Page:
Ryan Lazzeri Wharton '02

Making the most of Penn

To the Editor: I am writing because I am offended by Brian Cope's column about athletes at Penn. I am a member of the varsity lacrosse team and I am confident that I would not have been accepted to Penn if I had not been recruited. Brian says that recruits rob other kids of their chance to attend this University, going so far as to say that the Athletic Department "distributes degrees to unqualified students." I have a 3.6 GPA at Penn. I am a double major in Economics and Communications. That doesn't mean anything to Brian though, because I should not be here according to him. In fact, I will be less deserving of a degree than a student who has a lower GPA simply because I did not do as well in the classroom in high school. Brian goes on to say "If we wanted to watch some ball games, we could just hire some trained seals from Barnum and Bailey's." On top of saying that I have no right to be at Penn, Brian says that it would be better for the school to hire seals than have me here. If Brian wants to criticize the school for giving the Athletic Department more money than he thinks is appropriate, that is fine, but insulting every recruited athlete here is entirely inappropriate. I think Brian owes a lot of people an apology.

Read Mortimer College '02

U. stalling on sweatshops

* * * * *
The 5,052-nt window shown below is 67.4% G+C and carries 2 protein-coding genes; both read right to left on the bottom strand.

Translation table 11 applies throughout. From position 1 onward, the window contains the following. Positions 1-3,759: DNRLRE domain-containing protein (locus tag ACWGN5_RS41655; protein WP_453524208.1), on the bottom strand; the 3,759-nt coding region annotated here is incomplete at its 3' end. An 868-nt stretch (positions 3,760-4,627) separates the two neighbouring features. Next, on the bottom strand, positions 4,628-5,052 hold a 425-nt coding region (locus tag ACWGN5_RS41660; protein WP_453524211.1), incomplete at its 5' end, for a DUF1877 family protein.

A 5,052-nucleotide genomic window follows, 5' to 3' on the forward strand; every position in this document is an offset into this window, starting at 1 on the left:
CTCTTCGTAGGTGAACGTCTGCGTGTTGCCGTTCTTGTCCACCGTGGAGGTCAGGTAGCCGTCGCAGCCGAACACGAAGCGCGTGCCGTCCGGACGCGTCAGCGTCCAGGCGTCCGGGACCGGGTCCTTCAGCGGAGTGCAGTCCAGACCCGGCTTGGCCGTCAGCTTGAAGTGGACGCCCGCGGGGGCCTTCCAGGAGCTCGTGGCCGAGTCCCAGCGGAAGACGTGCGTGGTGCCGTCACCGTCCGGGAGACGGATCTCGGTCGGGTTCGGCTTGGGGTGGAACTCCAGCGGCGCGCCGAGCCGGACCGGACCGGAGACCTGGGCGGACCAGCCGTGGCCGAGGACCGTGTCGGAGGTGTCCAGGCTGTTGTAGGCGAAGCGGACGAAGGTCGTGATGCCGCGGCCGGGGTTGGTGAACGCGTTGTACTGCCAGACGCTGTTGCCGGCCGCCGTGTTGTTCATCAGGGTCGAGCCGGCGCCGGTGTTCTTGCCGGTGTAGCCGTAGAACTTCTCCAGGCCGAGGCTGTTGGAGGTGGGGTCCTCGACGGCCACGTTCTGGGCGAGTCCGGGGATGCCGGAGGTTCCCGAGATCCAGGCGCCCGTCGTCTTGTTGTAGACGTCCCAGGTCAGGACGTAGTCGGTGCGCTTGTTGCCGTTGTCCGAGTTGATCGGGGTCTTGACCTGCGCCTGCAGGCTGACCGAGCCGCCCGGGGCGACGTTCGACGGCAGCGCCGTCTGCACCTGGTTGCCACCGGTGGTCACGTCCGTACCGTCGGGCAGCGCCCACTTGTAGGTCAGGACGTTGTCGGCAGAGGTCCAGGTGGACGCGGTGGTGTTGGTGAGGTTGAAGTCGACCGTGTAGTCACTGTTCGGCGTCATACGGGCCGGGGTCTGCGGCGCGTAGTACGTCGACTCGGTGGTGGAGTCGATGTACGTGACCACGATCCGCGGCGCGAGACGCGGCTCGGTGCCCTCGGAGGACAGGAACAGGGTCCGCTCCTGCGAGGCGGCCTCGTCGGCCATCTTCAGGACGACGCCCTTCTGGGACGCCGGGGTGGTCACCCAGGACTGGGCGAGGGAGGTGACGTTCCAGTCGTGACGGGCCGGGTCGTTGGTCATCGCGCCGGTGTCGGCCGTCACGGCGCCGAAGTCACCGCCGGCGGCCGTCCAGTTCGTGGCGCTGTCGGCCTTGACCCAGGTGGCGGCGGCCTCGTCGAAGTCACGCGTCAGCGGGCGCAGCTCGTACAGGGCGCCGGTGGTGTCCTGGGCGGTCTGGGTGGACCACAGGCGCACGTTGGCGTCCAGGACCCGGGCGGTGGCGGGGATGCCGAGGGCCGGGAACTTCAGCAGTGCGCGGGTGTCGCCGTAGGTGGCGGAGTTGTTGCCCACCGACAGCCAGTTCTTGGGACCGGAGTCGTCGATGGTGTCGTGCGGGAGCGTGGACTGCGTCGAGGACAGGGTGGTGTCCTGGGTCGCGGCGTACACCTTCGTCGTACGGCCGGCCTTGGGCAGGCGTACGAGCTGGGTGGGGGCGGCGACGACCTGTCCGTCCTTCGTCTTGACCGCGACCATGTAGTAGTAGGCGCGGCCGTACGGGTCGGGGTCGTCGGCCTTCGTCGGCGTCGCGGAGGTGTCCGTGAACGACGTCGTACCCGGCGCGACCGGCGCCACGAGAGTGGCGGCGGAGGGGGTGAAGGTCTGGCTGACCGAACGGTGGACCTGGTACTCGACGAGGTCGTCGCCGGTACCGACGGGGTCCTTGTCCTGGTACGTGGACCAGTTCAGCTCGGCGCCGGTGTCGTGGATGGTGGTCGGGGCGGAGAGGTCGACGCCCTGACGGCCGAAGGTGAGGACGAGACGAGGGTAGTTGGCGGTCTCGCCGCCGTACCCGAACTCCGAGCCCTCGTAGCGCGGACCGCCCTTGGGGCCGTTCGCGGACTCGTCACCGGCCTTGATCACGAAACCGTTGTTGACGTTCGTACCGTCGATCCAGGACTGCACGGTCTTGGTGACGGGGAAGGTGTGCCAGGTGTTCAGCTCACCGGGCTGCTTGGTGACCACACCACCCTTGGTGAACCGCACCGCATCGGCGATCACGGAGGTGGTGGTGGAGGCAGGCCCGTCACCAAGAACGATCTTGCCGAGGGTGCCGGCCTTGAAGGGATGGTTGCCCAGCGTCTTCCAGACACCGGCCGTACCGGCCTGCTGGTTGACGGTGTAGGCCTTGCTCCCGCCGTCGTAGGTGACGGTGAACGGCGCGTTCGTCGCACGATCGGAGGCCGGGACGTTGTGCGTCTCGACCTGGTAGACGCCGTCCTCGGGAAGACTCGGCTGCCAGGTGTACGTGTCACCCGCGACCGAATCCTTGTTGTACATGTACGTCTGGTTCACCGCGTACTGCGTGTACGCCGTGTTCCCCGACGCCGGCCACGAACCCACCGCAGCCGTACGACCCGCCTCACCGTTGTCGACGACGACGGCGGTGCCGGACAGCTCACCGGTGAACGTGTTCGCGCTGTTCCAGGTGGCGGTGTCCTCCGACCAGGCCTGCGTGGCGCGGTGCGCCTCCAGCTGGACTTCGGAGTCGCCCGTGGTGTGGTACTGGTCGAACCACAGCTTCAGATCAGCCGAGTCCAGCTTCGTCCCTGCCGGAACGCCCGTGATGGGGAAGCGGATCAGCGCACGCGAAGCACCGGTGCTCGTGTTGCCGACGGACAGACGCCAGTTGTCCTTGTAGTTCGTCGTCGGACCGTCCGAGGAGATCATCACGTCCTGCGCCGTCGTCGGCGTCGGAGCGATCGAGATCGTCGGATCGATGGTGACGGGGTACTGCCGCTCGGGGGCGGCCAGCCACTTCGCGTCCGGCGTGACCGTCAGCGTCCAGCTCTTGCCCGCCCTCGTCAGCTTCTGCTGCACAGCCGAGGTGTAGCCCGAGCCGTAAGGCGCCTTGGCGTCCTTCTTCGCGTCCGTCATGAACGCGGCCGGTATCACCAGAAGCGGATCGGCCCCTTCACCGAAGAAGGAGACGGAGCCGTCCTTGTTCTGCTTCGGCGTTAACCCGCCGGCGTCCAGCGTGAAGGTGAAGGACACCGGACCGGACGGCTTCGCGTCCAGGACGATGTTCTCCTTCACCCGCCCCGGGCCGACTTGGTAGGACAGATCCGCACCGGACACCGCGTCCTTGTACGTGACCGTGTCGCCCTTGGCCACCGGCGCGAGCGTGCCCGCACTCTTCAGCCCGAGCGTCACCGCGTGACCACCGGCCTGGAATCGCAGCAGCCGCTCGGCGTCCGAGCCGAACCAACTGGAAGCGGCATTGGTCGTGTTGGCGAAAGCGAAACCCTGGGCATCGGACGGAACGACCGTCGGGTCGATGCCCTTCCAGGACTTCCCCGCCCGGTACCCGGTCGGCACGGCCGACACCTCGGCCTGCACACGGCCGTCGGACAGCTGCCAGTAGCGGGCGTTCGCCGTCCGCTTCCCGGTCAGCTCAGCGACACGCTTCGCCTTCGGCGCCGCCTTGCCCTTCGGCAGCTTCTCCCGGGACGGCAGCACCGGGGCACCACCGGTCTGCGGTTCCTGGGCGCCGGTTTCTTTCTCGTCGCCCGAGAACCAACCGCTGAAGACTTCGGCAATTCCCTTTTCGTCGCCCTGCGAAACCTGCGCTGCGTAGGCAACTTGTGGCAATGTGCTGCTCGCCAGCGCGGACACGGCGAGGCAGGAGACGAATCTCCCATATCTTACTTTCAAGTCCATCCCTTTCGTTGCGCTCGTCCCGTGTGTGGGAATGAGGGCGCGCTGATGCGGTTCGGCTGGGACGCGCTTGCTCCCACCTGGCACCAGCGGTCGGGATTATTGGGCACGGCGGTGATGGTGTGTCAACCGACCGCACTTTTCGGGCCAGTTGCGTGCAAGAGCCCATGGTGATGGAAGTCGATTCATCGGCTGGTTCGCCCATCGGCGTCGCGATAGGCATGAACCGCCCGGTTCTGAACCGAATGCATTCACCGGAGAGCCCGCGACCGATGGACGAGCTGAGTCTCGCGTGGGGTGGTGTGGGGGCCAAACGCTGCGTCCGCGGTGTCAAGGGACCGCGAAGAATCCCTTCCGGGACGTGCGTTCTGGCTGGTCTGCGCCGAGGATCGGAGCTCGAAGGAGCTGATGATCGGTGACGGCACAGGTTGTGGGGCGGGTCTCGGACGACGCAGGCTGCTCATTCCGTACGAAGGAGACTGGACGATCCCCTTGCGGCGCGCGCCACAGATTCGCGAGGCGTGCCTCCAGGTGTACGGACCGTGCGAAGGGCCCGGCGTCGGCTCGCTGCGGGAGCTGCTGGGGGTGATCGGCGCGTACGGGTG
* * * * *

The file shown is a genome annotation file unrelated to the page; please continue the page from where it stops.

To the Editor: As members of the Penn Students Against Sweatshops, we commend the DP for the spirit of its staff editorial ("Still stalling on sweatshops," DP, 9/14/00) that states that the University should make progress on the issue of an apparel factory monitoring organization. We would, however, like to point out an important error in the piece. The FLA has not made any significant changes in allowing more university representation on the board since the time the Ad Hoc Committee on Sweatshop Labor made its final recommendations. Given that there are over 130 schools that are members of the FLA, the voice of one college or university has very little influence. In addition, a two-thirds majority is required for any substantial changes in FLA policy. Since corporations currently hold six seats on the board of the FLA, they hold veto power over any changes. This exposes the FLA's greatest flaw: It serves the interests of corporations over those of the workers whom the FLA is supposed to protect. The FLA serves as a cover-up rather than an organization dedicated to worker interests. Corporate self-monitoring does not work, as evidenced most recently with the Firestone fiasco and our own gene research at Penn. Meanwhile, the Worker Rights Consortium has moved much more in line with the desires of the committee in terms of university representation. Over the summer, the WRC increased university representation from one-half to two-thirds of the governing board. Let it be perfectly clear to President Rodin, the Committee on Manufacturer Responsibility and the rest of the University community that while the WRC has made significant changes to its governance structure, the FLA has not made a single significant change.